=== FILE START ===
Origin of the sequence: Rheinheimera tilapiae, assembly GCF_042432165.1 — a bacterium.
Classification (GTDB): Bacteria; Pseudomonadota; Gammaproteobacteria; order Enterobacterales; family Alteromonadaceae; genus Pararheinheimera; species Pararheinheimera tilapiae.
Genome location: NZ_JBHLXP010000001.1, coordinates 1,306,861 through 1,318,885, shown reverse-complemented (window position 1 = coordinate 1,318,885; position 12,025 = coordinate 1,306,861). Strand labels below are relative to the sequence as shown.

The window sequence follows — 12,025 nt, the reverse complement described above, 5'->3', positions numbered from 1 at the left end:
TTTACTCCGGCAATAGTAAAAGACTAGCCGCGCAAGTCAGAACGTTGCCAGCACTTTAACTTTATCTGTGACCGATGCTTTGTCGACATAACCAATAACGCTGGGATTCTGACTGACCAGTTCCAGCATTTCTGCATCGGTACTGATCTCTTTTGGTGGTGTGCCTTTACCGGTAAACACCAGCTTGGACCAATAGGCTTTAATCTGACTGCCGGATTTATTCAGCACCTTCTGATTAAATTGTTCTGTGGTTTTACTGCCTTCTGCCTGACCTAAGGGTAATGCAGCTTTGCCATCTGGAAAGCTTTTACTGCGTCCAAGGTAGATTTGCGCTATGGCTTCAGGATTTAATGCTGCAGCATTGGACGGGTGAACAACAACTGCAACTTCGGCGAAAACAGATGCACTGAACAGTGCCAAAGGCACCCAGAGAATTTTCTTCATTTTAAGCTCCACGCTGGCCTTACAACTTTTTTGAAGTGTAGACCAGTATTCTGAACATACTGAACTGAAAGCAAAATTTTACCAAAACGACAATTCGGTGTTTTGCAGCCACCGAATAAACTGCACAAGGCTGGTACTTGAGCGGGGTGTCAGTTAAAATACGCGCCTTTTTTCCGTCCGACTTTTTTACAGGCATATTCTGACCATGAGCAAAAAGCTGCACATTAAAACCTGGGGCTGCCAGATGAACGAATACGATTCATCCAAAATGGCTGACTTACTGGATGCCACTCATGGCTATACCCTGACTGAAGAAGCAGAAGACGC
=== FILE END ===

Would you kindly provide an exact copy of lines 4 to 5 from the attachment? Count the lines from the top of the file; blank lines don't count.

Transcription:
The window sequence follows — 12,025 nt, the reverse complement described above, 5'->3', positions numbered from 1 at the left end:
TTTACTCCGGCAATAGTAAAAGACTAGCCGCGCAAGTCAGAACGTTGCCAGCACTTTAACTTTATCTGTGACCGATGCTTTGTCGACATAACCAATAACGCTGGGATTCTGACTGACCAGTTCCAGCATTTCTGCATCGGTACTGATCTCTTTTGGTGGTGTGCCTTTACCGGTAAACACCAGCTTGGACCAATAGGCTTTAATCTGACTGCCGGATTTATTCAGCACCTTCTGATTAAATTGTTCTGTGGTTTTACTGCCTTCTGCCTGACCTAAGGGTAATGCAGCTTTGCCATCTGGAAAGCTTTTACTGCGTCCAAGGTAGATTTGCGCTATGGCTTCAGGATTTAATGCTGCAGCATTGGACGGGTGAACAACAACTGCAACTTCGGCGAAAACAGATGCACTGAACAGTGCCAAAGGCACCCAGAGAATTTTCTTCATTTTAAGCTCCACGCTGGCCTTACAACTTTTTTGAAGTGTAGACCAGTATTCTGAACATACTGAACTGAAAGCAAAATTTTACCAAAACGACAATTCGGTGTTTTGCAGCCACCGAATAAACTGCACAAGGCTGGTACTTGAGCGGGGTGTCAGTTAAAATACGCGCCTTTTTTCCGTCCGACTTTTTTACAGGCATATTCTGACCATGAGCAAAAAGCTGCACATTAAAACCTGGGGCTGCCAGATGAACGAATACGATTCATCCAAAATGGCTGACTTACTGGATGCCACTCATGGCTATACCCTGACTGAAGAAGCAGAAGACGC